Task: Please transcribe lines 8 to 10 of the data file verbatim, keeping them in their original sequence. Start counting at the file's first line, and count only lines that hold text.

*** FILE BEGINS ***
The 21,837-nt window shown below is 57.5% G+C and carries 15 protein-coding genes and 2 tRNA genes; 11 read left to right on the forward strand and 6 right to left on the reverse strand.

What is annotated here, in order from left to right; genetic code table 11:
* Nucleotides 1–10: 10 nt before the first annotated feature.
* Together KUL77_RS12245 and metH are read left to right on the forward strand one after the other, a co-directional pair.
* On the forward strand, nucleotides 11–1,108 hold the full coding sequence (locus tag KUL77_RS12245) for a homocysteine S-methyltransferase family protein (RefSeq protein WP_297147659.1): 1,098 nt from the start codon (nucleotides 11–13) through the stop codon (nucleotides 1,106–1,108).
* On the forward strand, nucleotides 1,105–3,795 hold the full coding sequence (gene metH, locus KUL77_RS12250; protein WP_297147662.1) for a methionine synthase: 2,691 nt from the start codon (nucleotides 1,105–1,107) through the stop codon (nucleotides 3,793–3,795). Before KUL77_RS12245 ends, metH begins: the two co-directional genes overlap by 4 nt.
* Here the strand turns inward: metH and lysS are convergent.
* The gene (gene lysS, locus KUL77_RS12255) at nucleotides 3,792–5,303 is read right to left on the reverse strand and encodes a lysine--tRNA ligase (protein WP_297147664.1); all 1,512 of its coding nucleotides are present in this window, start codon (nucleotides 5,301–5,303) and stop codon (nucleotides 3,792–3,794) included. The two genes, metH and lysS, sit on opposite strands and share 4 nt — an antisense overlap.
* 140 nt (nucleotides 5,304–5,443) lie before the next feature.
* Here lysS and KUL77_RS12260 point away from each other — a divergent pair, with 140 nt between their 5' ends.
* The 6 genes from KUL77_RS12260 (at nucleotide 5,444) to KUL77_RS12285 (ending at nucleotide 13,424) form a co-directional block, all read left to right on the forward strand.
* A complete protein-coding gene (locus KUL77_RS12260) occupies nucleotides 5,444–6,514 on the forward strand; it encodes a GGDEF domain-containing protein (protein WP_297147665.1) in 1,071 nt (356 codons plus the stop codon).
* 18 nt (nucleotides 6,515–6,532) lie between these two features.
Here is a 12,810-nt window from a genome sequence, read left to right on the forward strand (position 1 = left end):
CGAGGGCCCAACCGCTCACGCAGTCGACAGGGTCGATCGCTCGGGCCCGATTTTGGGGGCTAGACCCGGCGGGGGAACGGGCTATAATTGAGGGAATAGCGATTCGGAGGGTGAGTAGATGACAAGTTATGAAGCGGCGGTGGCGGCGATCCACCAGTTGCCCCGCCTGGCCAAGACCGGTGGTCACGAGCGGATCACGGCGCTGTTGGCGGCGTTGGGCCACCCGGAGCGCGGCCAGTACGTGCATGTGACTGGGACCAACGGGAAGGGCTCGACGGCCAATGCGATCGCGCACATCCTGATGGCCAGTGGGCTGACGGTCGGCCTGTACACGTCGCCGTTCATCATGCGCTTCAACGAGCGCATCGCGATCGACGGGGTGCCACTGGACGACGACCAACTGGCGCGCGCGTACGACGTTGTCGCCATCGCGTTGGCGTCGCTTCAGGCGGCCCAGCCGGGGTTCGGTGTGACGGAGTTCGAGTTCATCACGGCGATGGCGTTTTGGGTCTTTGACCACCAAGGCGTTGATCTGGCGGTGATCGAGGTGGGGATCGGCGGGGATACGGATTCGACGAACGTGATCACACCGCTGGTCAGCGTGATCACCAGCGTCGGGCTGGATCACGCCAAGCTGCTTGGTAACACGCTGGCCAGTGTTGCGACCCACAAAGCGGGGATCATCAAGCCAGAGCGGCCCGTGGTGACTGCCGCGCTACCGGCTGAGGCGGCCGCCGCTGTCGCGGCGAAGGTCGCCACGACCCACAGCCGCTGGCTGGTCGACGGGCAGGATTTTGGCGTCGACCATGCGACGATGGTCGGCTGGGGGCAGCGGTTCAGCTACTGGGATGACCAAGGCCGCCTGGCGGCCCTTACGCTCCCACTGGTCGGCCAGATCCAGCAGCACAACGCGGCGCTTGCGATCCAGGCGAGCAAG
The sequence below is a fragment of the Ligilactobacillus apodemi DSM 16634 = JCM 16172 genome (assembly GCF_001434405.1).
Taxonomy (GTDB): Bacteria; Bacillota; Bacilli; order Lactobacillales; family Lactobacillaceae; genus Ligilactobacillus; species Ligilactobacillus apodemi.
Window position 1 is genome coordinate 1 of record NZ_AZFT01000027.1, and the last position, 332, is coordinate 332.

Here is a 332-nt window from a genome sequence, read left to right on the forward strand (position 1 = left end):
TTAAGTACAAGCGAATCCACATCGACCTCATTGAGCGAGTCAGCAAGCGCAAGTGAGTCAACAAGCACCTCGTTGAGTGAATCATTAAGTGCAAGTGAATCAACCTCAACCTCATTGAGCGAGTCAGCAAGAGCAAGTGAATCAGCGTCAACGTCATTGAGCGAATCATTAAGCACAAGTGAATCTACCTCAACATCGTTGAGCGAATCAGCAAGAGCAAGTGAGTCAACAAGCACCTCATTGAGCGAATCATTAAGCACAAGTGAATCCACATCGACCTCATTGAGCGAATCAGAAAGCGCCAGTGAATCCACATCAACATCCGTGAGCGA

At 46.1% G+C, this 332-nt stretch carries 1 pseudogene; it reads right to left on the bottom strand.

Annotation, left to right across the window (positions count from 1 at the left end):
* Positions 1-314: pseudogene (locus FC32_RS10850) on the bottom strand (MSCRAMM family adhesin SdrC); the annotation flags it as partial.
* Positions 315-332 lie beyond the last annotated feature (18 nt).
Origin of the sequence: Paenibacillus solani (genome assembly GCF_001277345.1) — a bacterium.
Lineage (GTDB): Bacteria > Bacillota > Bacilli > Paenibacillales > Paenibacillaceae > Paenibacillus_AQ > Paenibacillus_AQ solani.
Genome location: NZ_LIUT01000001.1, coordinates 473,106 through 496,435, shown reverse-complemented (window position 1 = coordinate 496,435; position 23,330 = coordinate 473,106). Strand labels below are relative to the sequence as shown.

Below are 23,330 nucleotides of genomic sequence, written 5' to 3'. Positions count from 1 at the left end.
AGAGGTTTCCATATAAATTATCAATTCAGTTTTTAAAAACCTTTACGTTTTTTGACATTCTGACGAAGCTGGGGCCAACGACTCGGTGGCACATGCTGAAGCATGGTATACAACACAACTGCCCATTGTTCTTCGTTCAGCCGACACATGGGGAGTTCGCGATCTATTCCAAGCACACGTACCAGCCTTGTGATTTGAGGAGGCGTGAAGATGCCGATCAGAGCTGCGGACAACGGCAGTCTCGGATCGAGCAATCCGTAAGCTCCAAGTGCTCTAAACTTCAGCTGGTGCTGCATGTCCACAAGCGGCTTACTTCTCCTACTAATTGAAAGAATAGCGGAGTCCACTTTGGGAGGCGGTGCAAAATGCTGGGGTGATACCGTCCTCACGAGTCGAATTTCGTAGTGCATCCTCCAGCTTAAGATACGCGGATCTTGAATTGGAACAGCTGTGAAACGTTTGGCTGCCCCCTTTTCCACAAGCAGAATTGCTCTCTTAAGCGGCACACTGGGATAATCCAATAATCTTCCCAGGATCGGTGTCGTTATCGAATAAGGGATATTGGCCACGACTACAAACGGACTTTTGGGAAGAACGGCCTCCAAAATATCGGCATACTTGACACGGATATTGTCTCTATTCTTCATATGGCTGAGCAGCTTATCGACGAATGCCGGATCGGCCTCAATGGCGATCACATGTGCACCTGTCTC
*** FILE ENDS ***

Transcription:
* The gene (gene lysS, locus KUL77_RS12255) at nucleotides 3,792–5,303 is read right to left on the reverse strand and encodes a lysine--tRNA ligase (protein WP_297147664.1); all 1,512 of its coding nucleotides are present in this window, start codon (nucleotides 5,301–5,303) and stop codon (nucleotides 3,792–3,794) included. The two genes, metH and lysS, sit on opposite strands and share 4 nt — an antisense overlap.
* 140 nt (nucleotides 5,304–5,443) lie before the next feature.
* Here lysS and KUL77_RS12260 point away from each other — a divergent pair, with 140 nt between their 5' ends.